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Appears in Collections:eTheses from Faculty of Arts and Humanities legacy departments
Title: The spiritual dynamics of the New Age Movement
Author(s): Greer, Paul Buie
Issue Date: 1994
Publisher: University of Stirling
Abstract: The aims of this thesis are to provide a general overview of New Age spirituality/theology, and to organize this overview within a framework which highlights and explains many of the fundamental contradictions of the movement. The introductory section begins with a discussion of the problems associated with defining the New Age, and looks at some recent overviews of the movement. It goes on to highlight some of the fundamental contradictions of the New Age, and criticizes attempts by researchers to preserve the notion that it is something characterized by 'common values and a common vision.' The introduction moves on to outline the broad and heuristic framework that this thesis will employ in its overview of New Age spirituality. This framework makes an organizational division between 'patriarchal' and 'ecological' spirituality. The methodology section discusses research methods and definitions of key terms. My definition of 'patriarchal spirituality' is derived from ecofeminist theory. Given that ecofeininism is itself much associated with the New Age, my overview does in a sense reflect a 'New Age' approach to the New Age. 'Ecological' spirituality indicates more than simply concern with the interrelationships among organisms and their physical environment, although this concern is certainly expressed by those who embrace an ecological spirituality. The 'ecological' rubric is employed in a broader sense, indicating: 1) the belief that the earth and the cosmos are home to the human; 2) the belief that all things are interrelated and interdependent; 3) a high regard for 'diversity.' Part One examines the historical roots of the New Age. Part Two is concerned with New Age patriarchal spirituality. Part Three looks at New Age ecological spirituality, with particular emphasis upon Christian creation spirituality and feminist Wicca. The conclusion section highlights problems involved in attempting to make a clear division between these two New Age dynamIcs.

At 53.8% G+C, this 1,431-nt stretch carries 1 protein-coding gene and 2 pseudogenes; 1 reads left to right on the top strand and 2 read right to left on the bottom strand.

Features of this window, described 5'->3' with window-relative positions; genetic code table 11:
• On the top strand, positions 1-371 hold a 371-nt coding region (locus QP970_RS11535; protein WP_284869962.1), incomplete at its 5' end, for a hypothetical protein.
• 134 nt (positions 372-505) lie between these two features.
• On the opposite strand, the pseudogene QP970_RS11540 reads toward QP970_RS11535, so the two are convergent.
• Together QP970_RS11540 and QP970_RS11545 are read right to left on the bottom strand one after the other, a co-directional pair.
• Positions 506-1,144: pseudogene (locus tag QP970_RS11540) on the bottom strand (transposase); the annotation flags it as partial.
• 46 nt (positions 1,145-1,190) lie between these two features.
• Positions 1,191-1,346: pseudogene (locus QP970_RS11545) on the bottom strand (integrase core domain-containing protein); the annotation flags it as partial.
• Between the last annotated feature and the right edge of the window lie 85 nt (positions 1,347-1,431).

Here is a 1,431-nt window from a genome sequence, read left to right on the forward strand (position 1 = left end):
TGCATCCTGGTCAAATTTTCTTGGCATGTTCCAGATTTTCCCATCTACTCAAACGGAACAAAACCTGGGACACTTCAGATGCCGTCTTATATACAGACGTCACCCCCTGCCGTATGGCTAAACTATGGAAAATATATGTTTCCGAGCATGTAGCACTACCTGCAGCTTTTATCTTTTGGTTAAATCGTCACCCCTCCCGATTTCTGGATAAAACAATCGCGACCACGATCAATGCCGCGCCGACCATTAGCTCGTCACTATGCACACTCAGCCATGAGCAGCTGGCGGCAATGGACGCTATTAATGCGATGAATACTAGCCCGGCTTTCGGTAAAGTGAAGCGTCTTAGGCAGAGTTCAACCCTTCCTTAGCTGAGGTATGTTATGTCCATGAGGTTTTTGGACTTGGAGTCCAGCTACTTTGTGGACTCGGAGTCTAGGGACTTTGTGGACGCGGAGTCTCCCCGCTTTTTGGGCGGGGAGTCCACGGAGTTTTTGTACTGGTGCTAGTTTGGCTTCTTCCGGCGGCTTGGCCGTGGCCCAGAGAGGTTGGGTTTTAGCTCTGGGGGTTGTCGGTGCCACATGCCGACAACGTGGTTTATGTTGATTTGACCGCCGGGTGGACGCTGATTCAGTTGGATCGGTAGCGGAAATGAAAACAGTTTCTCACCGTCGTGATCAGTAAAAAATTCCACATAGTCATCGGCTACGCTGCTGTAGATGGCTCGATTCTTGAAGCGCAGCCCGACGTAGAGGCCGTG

Type: Thesis or Dissertation
Affiliation: School of Arts and Humanities
Department of Religious Studies

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